You are here: HomeNews2009 09 30Article 169603

General News of Wednesday, 30 September 2009


Effah-Dartey asked to pay rent to state

A top gun in the New Patriotic Party, Captain Nkrabea Effah Dartey will have to cough up some GH¢9,000 to the government for wrongfully occupying a state bungalow.

The former Deputy Interior Minister has been surcharged for continuing to occupy the bungalow after he was relieved of his post in 2006.

The surcharge of the ex-Berekum MP follows that of the NPP’s General Secretary, Nana Ohene Ntow, who has also been requested by the Atta Mills government to pay some GH¢96,000 for 'squatting' in state bungalow for eight years and also for turning the property into “a commercial centre”.

The Deputy Minister for Water Resources, Works and Housing Hannah Bissiw told Citi News that there are ten more former government officials who would be made to pay rent for the same reasons.

Citi News gathered that the Former Tourism Minister, Jake Obetsebi Lamptey would be one of the ten.

In the case of Capt (rtd) Effah Dartey, Dr. Bissiw said that a letter has been sent to him asking him to pay a sum of GH¢9,000 representing thirty months of staying in a state bungalow.

In a sharp response, Captain Effah Dartey told Citi News that the request from the Deputy Minister is “…misconceived, misplaced and improper and that she should advise herself properly.”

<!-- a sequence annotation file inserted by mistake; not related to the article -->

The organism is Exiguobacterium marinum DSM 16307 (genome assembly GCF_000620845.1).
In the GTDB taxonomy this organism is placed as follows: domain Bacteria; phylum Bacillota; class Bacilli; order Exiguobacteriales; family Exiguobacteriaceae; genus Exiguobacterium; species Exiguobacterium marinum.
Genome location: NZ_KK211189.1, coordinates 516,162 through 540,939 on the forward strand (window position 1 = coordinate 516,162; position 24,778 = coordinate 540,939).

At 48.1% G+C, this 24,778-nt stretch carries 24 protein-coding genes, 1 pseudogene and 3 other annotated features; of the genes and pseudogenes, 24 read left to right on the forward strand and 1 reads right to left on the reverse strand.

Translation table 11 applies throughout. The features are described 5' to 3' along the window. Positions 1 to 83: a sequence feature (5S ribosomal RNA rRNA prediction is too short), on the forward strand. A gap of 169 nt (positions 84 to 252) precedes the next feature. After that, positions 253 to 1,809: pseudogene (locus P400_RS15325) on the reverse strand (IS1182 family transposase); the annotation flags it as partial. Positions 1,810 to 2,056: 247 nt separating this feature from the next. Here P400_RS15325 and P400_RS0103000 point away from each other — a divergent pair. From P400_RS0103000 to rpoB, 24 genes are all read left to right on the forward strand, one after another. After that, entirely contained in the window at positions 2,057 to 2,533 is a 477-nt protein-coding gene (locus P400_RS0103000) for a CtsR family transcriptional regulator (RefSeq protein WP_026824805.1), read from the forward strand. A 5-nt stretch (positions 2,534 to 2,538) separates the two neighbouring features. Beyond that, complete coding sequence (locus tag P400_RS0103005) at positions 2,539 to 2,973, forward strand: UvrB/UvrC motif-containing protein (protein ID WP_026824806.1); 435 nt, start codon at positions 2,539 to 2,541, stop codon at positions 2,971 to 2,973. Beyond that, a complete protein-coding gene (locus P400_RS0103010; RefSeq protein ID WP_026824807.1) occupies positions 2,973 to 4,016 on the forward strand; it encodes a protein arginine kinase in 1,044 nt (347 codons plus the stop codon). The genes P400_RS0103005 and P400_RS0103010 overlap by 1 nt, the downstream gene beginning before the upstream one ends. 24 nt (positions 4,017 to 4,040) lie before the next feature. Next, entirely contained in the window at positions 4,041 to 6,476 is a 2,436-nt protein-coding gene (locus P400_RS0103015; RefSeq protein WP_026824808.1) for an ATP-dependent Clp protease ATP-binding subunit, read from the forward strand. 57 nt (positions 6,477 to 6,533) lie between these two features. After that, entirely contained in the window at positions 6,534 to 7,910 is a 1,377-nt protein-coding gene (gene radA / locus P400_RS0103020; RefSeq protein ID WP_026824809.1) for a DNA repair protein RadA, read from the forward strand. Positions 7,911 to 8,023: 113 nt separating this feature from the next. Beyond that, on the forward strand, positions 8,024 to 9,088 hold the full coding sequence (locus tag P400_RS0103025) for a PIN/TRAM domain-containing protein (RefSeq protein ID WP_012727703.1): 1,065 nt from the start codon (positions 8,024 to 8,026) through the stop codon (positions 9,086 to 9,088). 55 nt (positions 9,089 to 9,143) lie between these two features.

He explained that as an MP in the last Parliament, he was entitled to a Government accommodation and was therefore not required to pay rent.

“…the building is a government building and so whether you are a Minister or a Member of Parliament, you can live in a Government accommodation…I was a Member of Parliament, entitled to Government accommodation and so I was not supposed to pay rent and the question does not arise,” he rebutted.

Hannah Bissiw, in a counter rebuttal said the retired Army Captain was ignorant of the rules of engagement.

She contended that “parliamentarians have their own allocation as far as housing is concerned. That’s why parliamentarians were given some amount of money to go and rent while Ministers who were not parliamentarians were not given.”